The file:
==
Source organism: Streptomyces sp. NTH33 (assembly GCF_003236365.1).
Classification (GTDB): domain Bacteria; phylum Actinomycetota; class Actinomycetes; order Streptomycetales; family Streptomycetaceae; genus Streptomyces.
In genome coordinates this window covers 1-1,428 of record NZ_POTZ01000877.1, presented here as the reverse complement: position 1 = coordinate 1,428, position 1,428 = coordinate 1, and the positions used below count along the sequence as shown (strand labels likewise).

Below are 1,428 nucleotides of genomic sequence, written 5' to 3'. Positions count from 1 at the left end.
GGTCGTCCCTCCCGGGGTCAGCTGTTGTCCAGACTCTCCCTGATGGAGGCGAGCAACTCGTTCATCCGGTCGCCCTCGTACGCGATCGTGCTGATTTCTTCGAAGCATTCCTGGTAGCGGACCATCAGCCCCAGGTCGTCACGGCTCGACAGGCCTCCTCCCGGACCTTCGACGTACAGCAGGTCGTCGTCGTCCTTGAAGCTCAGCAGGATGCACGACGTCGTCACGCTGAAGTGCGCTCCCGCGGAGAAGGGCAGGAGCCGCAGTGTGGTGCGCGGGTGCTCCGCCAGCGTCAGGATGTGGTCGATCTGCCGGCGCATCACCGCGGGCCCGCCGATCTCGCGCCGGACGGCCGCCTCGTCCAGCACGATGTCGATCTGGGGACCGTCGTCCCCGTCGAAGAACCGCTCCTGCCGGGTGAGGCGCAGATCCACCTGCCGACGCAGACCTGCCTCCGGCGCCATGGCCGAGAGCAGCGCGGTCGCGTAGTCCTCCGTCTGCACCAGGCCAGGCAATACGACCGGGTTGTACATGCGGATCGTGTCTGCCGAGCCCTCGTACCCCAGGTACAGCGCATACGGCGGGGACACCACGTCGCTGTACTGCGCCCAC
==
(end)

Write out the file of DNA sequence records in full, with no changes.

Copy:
Source organism: Streptomyces sp. NTH33 (assembly GCF_003236365.1).
Classification (GTDB): domain Bacteria; phylum Actinomycetota; class Actinomycetes; order Streptomycetales; family Streptomycetaceae; genus Streptomyces.
In genome coordinates this window covers 1-1,428 of record NZ_POTZ01000877.1, presented here as the reverse complement: position 1 = coordinate 1,428, position 1,428 = coordinate 1, and the positions used below count along the sequence as shown (strand labels likewise).

Below are 1,428 nucleotides of genomic sequence, written 5' to 3'. Positions count from 1 at the left end.
GGTCGTCCCTCCCGGGGTCAGCTGTTGTCCAGACTCTCCCTGATGGAGGCGAGCAACTCGTTCATCCGGTCGCCCTCGTACGCGATCGTGCTGATTTCTTCGAAGCATTCCTGGTAGCGGACCATCAGCCCCAGGTCGTCACGGCTCGACAGGCCTCCTCCCGGACCTTCGACGTACAGCAGGTCGTCGTCGTCCTTGAAGCTCAGCAGGATGCACGACGTCGTCACGCTGAAGTGCGCTCCCGCGGAGAAGGGCAGGAGCCGCAGTGTGGTGCGCGGGTGCTCCGCCAGCGTCAGGATGTGGTCGATCTGCCGGCGCATCACCGCGGGCCCGCCGATCTCGCGCCGGACGGCCGCCTCGTCCAGCACGATGTCGATCTGGGGACCGTCGTCCCCGTCGAAGAACCGCTCCTGCCGGGTGAGGCGCAGATCCACCTGCCGACGCAGACCTGCCTCCGGCGCCATGGCCGAGAGCAGCGCGGTCGCGTAGTCCTCCGTCTGCACCAGGCCAGGCAATACGACCGGGTTGTACATGCGGATCGTGTCTGCCGAGCCCTCGTACCCCAGGTACAGCGCATACGGCGGGGACACCACGTCGCTGTACTGCGCCCAC